As geography impacts the market with factors such as different reimbursement rates, are there any cities/markets that are up and coming, or declining?

Geography is not a major factor when we analyze the viability of healthcare services companies generating revenue through reimbursement. Ironically, the larger urban centers, such as New York or Los Angeles, are not targeted for HH acquisition by most buyers. Without getting too detailed, ethical operators find it challenging to grow in these markets. Population density is a benefit, but the marketing practices within these large urban centers are questionable. Let’s leave it at that. Most of our clients are from second-tier cities (i.e. Las Vegas) or adjacent to larger population hubs (i.e. Southern California or outside of Detroit). Regional buyers are interested in expanding their footprint into these areas.

Over the last year or two, has there been a shift in focus to certain types of home health care? For example, in 2023, there have been 19 durable medical equipment/respiratory care home care transactions, compared to 10 acquisitions in 2020.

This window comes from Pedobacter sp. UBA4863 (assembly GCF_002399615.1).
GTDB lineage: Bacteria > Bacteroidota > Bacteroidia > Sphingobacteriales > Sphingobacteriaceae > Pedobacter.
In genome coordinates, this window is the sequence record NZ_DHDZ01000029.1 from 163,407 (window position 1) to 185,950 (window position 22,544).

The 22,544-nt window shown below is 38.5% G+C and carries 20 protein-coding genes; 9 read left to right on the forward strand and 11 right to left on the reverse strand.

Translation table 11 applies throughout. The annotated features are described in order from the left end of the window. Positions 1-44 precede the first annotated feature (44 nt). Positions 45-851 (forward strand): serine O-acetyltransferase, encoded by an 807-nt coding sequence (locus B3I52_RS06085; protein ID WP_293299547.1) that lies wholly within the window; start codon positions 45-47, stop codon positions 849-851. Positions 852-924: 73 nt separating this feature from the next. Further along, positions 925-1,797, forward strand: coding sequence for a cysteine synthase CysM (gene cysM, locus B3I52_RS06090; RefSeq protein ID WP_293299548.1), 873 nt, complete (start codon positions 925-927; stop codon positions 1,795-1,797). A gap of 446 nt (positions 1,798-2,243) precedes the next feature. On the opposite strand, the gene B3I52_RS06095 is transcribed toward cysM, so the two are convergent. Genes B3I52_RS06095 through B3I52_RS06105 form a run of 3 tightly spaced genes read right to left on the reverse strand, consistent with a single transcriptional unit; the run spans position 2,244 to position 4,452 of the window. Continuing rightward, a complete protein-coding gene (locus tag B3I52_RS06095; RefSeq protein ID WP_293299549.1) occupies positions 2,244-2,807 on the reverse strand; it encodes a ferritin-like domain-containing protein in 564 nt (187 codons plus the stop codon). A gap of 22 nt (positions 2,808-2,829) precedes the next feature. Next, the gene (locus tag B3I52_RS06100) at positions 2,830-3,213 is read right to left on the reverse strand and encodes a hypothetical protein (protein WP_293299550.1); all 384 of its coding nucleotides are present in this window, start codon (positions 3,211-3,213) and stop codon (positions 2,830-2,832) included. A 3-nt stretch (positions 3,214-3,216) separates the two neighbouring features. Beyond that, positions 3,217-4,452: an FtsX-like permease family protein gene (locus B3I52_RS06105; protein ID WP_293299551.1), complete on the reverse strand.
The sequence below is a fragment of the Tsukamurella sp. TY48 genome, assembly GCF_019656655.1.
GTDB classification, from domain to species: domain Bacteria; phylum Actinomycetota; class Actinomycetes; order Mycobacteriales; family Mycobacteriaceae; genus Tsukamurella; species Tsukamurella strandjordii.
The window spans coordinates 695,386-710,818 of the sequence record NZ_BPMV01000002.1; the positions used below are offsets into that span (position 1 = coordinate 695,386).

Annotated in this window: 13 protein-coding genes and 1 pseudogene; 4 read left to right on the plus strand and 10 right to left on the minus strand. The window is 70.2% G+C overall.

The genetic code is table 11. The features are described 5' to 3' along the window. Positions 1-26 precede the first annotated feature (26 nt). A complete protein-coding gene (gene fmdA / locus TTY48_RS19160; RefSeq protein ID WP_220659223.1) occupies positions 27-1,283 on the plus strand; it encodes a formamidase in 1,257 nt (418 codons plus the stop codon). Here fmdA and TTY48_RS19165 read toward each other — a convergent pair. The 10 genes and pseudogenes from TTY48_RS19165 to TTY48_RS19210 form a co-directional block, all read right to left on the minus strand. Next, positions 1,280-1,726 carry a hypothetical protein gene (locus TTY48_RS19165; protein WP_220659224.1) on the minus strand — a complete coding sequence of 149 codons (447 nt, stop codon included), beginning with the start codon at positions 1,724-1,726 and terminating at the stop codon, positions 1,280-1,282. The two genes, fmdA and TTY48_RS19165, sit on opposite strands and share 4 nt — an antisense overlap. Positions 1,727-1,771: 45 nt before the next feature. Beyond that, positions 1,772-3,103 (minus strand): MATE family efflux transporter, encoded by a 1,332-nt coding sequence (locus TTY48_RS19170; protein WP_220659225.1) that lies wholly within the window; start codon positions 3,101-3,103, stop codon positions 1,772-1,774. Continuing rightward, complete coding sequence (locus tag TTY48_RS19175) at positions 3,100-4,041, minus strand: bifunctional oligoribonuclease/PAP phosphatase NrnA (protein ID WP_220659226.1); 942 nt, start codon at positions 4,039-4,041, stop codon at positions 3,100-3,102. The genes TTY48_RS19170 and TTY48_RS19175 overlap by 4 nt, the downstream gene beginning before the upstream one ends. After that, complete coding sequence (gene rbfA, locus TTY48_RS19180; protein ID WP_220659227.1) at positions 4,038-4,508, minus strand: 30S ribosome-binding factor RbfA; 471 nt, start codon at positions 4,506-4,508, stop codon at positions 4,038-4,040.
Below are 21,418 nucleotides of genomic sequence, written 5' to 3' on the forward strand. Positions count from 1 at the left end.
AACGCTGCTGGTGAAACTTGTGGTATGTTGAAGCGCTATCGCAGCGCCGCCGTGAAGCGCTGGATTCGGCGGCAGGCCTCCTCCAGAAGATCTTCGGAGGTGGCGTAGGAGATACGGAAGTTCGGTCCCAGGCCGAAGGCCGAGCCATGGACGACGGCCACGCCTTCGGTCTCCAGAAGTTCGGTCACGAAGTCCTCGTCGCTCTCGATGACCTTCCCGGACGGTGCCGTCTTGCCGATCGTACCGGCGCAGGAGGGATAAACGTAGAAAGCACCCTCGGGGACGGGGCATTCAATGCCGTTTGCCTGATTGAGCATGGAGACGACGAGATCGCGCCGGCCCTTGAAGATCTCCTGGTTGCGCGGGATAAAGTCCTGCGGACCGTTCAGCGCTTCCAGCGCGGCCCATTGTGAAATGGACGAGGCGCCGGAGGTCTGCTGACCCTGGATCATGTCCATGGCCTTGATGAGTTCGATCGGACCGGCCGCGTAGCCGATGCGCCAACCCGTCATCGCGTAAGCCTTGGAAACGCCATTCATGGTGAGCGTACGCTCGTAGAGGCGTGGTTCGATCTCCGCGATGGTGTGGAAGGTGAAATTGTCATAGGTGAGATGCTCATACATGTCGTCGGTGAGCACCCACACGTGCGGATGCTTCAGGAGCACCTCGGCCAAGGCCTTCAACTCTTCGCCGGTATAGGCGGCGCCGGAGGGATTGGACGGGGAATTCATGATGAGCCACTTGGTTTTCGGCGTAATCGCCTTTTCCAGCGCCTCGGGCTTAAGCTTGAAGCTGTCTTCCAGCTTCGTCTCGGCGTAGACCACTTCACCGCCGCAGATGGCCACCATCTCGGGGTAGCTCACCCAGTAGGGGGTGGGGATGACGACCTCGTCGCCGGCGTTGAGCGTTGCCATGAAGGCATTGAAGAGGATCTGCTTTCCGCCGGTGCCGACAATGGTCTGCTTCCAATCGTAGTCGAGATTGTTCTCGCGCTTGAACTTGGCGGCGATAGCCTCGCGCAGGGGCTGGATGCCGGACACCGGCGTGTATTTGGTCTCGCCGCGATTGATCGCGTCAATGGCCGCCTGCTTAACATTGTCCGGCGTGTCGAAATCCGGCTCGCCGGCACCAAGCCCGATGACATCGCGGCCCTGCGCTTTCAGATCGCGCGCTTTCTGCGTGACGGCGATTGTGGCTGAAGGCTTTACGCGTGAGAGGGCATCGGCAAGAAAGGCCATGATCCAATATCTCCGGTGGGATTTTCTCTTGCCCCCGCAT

We are seeing a heavy interest in adjunct services and products in the home health segment. Some of these companies are reimbursed, but a good portion of them generate revenue from cash payors. For instance, the home mobility and modification space is flourishing. Patients are increasingly demanding to heal in the comfort of their own homes. They are supplementing their Medicare with their own investment in equipment which allows them to do so effectively.

Are there any types of home health care that have seen a decrease in M&A activity within the last few years? What factors have contributed to this decline?

Nothing of note to share in this regard. Home health continues to remain one of, if not the most active segment we represent in the market and remains at the top of buyer acquisition criteria.

What valuations look like?

Compared to last year, 2023 valuations are slightly lower but still much higher than pre-Covid valuations. While we try to avoid applying multiple ranges as there are often many nuances to what drives value for an agency, we are typically seeing valuations fall between 5X– 7X depending on a multitude of operational factors.